Warren Buffett’s ‘Heroes’ of the 2008 Financial Crisis — Where Are They Now?

Buffett thinks George W. Bush and others did "the right thing."
  • In the decade since the financial crisis, Warren Buffett reflects on his memories of the worst economic disaster since the Great Depression.
  • Buffett acknowledges the decisions made during that time weren’t popular or easy but cites “heroes” who led the rescue efforts.
  • Key players who navigated the financial crisis have all taken diverging paths and some have left politics and banking altogether.

It’s been ten years since Wall Street executives desperately turned to Warren Buffett for financial assistance.

In a sit-down with CNBC’s Andrew Ross Sorkin, Buffett got candid about the pressures he was under, witnessing the unraveling of Wall Street and subsequently the world’s markets. The Oracle of Omaha applauded the main players of the financial crisis for doing “the right thing” and as unpopular as their actions were to the American people, Buffett considers them “heroic.”

Click to see 10 money lessons on the 10th anniversary of the financial crisis.

GOBankingRates checked up on people Buffett considers heroes and here’s what they’re up to:

Ben Bernanke

  • The former chairman of the Federal Reserve infamously stood before Congress and warned of a looming recession back in April 2008 — just months before the financial crisis.
  • Although he admits that he could have done a better job communicating with the public during the throes of chaos, Bernanke is largely credited with leading the Fed through a series of decisions that rescued the American economy. As a scholar of the Great Depression, Bernanke lowered interest rates to the lowest levels in American history, bailed out Wall Street and rescued other troubled financial institutions.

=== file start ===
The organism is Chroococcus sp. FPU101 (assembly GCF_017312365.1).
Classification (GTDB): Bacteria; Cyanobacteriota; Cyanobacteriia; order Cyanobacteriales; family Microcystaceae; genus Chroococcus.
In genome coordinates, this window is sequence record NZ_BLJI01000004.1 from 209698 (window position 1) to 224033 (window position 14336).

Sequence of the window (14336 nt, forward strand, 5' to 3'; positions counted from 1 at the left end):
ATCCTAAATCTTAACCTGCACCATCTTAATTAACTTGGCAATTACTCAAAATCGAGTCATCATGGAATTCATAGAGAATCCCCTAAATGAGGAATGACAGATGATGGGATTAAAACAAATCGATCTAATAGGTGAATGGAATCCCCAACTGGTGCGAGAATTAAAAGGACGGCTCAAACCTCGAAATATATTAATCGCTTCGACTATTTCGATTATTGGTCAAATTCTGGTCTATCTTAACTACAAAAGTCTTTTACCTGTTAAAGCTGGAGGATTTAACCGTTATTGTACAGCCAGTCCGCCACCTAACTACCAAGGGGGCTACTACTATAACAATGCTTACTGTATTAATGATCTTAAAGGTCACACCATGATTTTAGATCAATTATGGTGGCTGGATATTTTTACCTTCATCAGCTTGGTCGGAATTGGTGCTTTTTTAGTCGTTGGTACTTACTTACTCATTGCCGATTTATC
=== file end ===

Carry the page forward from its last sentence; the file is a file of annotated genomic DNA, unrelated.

• After eight years at the helm of the central bank, Bernanke left the Fed in 2014 to come full circle to his academic roots. The 64-year-old former professor is a distinguished fellow in residence at the Brookings Institute, a Washington, D.C.-based think tank, where he researches the causes of the financial crisis. He maintains a blog and muses on economics, finance and policy and is a New York Times best-selling author.
  • Bernanke’s fortune is $3 million.

See: Top Market Meltdowns Over the Past 50 Years

Hank Paulson

  • The former chairman and CEO of Goldman Sachs was the head of the Treasury during the financial crisis. Paulson worked closely with Bernanke, but history doesn’t look as kindly on Paulson as it does on Bernanke. Fingers point to Paulson for allowing Lehman Brothers to collapse, yet Paulson helped engineer the bailout that prevented a total Wall Street meltdown with the then-$700 billion Troubled Asset Relief Program.
  • After his appointment as the Secretary of the Treasury ended in January 2009, Paulson married his passions for economics and the environment. Paulson is running the Paulson Institute, a think tank dedicated to advancing U.S.-China economic and environmental relations.
  • Paulson’s fortune is $700 million.